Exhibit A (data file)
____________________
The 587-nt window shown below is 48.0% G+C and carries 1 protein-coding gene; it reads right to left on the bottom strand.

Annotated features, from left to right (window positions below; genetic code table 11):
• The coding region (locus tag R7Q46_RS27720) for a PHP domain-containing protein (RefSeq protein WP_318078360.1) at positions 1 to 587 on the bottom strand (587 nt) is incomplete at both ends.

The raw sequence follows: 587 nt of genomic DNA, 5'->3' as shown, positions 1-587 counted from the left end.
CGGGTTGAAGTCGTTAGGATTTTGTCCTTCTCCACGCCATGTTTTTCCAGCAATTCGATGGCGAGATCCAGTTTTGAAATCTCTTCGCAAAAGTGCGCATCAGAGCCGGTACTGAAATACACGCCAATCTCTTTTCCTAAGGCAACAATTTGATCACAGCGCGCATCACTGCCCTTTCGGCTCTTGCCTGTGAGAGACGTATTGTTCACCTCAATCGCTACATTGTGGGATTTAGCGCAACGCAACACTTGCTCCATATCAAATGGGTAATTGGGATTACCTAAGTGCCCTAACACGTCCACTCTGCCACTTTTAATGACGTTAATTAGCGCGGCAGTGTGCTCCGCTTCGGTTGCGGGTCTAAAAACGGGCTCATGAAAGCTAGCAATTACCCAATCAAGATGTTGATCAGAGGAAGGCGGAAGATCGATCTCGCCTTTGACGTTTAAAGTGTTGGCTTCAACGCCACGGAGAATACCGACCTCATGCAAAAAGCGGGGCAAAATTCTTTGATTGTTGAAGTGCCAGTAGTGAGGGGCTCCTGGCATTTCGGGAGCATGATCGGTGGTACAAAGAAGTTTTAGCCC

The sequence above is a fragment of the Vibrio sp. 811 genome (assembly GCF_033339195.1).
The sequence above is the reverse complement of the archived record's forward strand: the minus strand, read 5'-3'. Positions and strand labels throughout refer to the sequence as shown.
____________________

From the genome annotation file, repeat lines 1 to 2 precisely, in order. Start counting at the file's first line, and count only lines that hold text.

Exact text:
The 587-nt window shown below is 48.0% G+C and carries 1 protein-coding gene; it reads right to left on the bottom strand.

Annotated features, from left to right (window positions below; genetic code table 11):